Last week we were blessed with a bagpiper playing in the school yard behind our house. He was obviously practising for something – he marched up and down along the back side of the school in a depression where he probably thought no one would notice him… its hard not to notice bagpipes playing.
I personally love the sound – it strikes some deep ancestral chord in my brain and makes me very happy. My husband, however, found it nerve wracking – he obviously doesn’t have any Scottish blood in him (that Welsh/French Hugenot!)
My maternal grandfather was a Nova Scotian Scot and proud of his long and celebrated heritage. His people lived in Nova Scotia since the early 17th century. It was on May 28, 1625 that his direct ancestor, Sir Robert Innes, became a baronet of Nova Scotia and was the first Scot to receive a land grant of 30,000 acres from King Charles I of England. The land was eventually parceled up and sold – and my Grandfather grew up on some of the remaining land in Porter’s Lake, Nova Scotia.
The family history goes back even farther to Christmas Day in 1160 when the knight Berowald was given a charter of land for service to the crown from King Malcolm of Scotland. The charter included the land along the seashore between the rivers Spey and Lowssie and henceforward was known as the Barony of Innes.
My Great Grandfather had been raised to believe that he and his family were in line to inherit the mythical and great Innes fortune. He did extensive research into the family history, even hiring a lawyer to travel to Scotland to push his case. The lawyer’s papers were, however, mysteriously destroyed by fire on-board ship while crossing the Atlantic.
By the time my Grandfather was old enough to take an interest in the family tree himself, the fortune was gone and it was discovered that my family had no claim to it anyway. But my Grandfather still carried on the with the research and even traveled to Scotland in 1961 to visit his ancestral home called Innes House. At that time the Lord Lyon of Arms was an Innes.
My Grandfather was a proud and persistent Scot, even after leaving Nova Scotia when he settled in New York. His neighbor in Bronxville, NY (Mr. Varley) liked to play his opera records very loudly on his porch in fine weather, and this drove my Grandfather mad. For revenge he would aim his stereo speakers out the back window and play bagpipe music even louder to drown out the arias… it must have been something to hear that battle going on.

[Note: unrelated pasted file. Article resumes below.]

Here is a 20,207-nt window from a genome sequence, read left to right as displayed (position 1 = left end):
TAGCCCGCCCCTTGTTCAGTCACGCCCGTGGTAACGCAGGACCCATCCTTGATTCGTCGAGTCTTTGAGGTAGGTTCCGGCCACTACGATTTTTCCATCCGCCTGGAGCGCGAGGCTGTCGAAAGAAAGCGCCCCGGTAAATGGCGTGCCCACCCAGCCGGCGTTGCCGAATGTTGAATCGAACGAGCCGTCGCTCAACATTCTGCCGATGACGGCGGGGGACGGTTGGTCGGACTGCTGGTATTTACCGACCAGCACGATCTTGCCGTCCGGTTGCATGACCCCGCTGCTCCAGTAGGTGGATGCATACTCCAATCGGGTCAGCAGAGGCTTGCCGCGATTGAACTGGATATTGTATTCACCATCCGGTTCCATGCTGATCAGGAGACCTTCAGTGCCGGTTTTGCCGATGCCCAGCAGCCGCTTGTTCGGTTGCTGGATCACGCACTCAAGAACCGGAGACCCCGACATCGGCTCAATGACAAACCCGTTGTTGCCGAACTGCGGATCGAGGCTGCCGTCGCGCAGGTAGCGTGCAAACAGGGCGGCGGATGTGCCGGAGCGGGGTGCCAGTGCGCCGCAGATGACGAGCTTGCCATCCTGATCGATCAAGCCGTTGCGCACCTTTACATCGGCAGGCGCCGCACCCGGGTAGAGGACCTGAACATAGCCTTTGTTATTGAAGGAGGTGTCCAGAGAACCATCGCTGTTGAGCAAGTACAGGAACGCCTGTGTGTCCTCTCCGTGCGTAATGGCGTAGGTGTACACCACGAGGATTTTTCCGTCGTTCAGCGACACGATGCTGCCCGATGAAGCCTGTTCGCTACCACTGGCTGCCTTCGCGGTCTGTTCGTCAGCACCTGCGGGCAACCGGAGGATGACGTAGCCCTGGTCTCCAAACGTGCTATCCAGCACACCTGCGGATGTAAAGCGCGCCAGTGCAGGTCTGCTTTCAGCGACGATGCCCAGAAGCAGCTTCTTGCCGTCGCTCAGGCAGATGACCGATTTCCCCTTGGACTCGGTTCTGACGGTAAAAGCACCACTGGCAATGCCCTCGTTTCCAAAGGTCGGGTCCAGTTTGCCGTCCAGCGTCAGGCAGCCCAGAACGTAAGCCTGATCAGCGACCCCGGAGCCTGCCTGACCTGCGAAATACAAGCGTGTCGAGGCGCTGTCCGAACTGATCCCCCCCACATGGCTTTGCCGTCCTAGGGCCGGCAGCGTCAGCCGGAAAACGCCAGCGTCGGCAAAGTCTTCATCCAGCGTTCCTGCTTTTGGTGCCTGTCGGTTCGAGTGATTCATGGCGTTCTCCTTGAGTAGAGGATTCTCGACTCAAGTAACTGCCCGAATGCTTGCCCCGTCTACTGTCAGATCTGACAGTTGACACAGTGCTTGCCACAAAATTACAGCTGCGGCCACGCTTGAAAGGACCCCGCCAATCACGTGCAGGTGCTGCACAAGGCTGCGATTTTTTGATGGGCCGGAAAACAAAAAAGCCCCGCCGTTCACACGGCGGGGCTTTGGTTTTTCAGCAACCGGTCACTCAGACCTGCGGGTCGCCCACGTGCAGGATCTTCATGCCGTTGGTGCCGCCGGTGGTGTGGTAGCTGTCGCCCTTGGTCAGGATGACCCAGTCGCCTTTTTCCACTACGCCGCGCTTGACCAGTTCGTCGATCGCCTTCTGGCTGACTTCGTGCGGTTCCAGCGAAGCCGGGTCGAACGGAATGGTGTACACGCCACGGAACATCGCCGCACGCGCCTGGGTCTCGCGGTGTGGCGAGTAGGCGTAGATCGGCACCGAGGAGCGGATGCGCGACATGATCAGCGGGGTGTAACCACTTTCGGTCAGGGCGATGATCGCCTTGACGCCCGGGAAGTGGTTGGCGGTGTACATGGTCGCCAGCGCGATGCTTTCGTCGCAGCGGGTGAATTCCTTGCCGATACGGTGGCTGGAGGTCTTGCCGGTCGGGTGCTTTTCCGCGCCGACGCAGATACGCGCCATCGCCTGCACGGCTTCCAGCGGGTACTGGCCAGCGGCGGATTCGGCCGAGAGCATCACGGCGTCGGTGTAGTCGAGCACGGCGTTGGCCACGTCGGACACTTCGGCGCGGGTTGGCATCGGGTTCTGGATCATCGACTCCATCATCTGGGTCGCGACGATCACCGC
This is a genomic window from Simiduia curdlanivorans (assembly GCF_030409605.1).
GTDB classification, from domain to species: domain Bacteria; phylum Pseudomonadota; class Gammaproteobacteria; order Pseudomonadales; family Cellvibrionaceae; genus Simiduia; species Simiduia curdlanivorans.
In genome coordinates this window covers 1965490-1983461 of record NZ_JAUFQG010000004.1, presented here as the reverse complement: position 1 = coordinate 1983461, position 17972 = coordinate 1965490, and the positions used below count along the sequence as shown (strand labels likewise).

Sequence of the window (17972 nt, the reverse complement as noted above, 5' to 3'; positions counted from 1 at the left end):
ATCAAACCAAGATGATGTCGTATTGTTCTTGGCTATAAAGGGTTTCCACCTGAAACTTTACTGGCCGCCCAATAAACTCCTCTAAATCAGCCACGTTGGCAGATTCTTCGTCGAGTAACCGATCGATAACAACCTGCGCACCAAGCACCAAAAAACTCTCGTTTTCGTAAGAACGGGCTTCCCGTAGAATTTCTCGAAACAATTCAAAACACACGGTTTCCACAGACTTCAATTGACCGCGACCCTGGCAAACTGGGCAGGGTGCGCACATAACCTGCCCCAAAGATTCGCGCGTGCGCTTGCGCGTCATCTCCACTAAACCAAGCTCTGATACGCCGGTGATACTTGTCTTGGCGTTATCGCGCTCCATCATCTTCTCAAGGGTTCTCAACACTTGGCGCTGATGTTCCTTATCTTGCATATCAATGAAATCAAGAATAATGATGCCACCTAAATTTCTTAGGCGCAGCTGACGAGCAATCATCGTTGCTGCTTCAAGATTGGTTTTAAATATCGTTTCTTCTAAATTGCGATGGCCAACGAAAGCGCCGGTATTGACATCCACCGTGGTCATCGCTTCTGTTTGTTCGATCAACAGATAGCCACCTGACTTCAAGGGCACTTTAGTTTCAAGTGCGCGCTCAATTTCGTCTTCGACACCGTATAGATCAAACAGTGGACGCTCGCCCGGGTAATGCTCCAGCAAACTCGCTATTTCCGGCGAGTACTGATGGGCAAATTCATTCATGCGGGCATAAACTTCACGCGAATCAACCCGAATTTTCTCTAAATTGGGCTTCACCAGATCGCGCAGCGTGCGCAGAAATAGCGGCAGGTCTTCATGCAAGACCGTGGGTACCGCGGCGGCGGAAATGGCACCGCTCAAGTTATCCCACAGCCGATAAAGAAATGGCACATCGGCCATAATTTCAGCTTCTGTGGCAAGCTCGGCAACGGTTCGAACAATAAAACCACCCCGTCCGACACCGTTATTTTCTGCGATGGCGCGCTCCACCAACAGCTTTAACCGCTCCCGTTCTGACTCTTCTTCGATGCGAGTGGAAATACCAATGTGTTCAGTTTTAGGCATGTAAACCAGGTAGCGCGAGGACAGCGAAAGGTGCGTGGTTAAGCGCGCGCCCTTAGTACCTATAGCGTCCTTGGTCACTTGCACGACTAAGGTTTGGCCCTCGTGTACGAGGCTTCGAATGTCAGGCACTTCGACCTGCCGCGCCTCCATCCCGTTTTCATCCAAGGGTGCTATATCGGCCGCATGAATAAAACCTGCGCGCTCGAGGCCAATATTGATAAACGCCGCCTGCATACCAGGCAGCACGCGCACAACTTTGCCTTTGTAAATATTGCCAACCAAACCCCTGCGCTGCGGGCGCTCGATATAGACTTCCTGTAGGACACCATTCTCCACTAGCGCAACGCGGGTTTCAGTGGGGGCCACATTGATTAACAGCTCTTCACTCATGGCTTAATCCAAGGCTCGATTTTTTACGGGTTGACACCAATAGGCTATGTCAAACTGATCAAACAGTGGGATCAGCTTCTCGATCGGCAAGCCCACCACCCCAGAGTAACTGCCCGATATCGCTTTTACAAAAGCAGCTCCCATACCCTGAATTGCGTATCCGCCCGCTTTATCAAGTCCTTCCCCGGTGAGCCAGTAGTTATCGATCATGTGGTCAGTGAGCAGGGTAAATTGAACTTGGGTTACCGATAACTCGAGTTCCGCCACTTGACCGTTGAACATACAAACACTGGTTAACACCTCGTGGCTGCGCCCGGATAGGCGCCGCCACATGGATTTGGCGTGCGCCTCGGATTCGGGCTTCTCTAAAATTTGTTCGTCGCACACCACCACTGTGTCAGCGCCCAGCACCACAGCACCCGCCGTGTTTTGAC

I gather from reading the book that my ancestors were considered a pretty tough bunch even back then – for example in 1584 Lady Innes (Isabelle Forbes) took revenge upon her husband’s murderer:
“There was no mercy for him, for slain he was, and his hoar head cut off and taken by the widow of him whom he had slain, and casten at the King’s feet, a thing too masculine to be commended in a woman.” from the book Ane Account of the Familie of Innes written in 1698
Way to go ancestral lady!
I grew up learning that eating oatmeal and being a penny pincher were Scottish traits that my Grandfather and Mother both admired and shared. I do like my porridge every morning and I do worry about money all the time, but not to the same extent or with the same delight that was taught to me through family lore.
My mother made sure that we had Innes tartan around all the time. We had it made into pillows on the sofa, made into jackets, neckties for my father, vests, scarves, shirts, and of course homemade kilts.
The year before we were married my husband and I went to London for a couple of weeks and naturally I was thrilled to order a custom-made, authentic kilt in Innes tartan. Alas, I was a tiny wee lass then and the kilt only fit until I got pregnant with my first child – and then even letting it out didn’t help. It still sits in my closet waiting to be remade into something else… someday I will honor my family heritage and make something I can use out of it – a sleeve or the leg for a pair of pants perhaps.
My Grandfather called me a “Sturdy Wee Lass” when I was a toddler, and that I was. Sadly my Grandfather died when I was little more than 3 so I don’t remember him at all. But his legacy lives on in my heart – and someday I hope to go home to Scotland and visit the castle my people built all those years ago and listen to lots of bagpipes and eat lots of porridge.